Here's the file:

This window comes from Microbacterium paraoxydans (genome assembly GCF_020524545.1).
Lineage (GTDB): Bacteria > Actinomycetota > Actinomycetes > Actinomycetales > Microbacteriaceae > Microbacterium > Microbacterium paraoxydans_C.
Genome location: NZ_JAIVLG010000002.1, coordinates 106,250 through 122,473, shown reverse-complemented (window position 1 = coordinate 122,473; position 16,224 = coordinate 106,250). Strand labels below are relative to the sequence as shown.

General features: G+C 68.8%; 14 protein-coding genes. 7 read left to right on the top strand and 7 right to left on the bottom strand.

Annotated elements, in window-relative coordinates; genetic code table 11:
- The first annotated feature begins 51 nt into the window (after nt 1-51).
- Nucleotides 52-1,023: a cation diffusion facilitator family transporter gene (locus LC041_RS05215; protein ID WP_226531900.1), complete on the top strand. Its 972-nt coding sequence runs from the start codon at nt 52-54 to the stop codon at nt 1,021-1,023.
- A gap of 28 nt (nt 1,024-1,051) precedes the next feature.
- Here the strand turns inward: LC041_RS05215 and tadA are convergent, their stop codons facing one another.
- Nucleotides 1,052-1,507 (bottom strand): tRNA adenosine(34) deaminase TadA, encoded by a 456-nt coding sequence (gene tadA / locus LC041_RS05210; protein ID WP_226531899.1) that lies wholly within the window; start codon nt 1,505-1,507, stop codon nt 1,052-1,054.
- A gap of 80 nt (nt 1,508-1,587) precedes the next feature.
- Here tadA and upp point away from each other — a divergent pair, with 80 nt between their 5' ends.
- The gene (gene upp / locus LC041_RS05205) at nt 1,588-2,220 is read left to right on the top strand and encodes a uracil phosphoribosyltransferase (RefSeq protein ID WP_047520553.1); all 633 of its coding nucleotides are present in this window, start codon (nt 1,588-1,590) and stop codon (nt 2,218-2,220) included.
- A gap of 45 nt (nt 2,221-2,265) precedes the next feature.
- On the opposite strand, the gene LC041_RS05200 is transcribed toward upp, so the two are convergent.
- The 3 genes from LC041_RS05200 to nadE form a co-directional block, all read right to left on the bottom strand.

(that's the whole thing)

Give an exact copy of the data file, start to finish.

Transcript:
This window comes from Microbacterium paraoxydans (genome assembly GCF_020524545.1).
Lineage (GTDB): Bacteria > Actinomycetota > Actinomycetes > Actinomycetales > Microbacteriaceae > Microbacterium > Microbacterium paraoxydans_C.
Genome location: NZ_JAIVLG010000002.1, coordinates 106,250 through 122,473, shown reverse-complemented (window position 1 = coordinate 122,473; position 16,224 = coordinate 106,250). Strand labels below are relative to the sequence as shown.

General features: G+C 68.8%; 14 protein-coding genes. 7 read left to right on the top strand and 7 right to left on the bottom strand.

Annotated elements, in window-relative coordinates; genetic code table 11:
- The first annotated feature begins 51 nt into the window (after nt 1-51).
- Nucleotides 52-1,023: a cation diffusion facilitator family transporter gene (locus LC041_RS05215; protein ID WP_226531900.1), complete on the top strand. Its 972-nt coding sequence runs from the start codon at nt 52-54 to the stop codon at nt 1,021-1,023.
- A gap of 28 nt (nt 1,024-1,051) precedes the next feature.
- Here the strand turns inward: LC041_RS05215 and tadA are convergent, their stop codons facing one another.
- Nucleotides 1,052-1,507 (bottom strand): tRNA adenosine(34) deaminase TadA, encoded by a 456-nt coding sequence (gene tadA / locus LC041_RS05210; protein ID WP_226531899.1) that lies wholly within the window; start codon nt 1,505-1,507, stop codon nt 1,052-1,054.
- A gap of 80 nt (nt 1,508-1,587) precedes the next feature.
- Here tadA and upp point away from each other — a divergent pair, with 80 nt between their 5' ends.
- The gene (gene upp / locus LC041_RS05205) at nt 1,588-2,220 is read left to right on the top strand and encodes a uracil phosphoribosyltransferase (RefSeq protein ID WP_047520553.1); all 633 of its coding nucleotides are present in this window, start codon (nt 1,588-1,590) and stop codon (nt 2,218-2,220) included.
- A gap of 45 nt (nt 2,221-2,265) precedes the next feature.
- On the opposite strand, the gene LC041_RS05200 is transcribed toward upp, so the two are convergent.
- The 3 genes from LC041_RS05200 to nadE form a co-directional block, all read right to left on the bottom strand.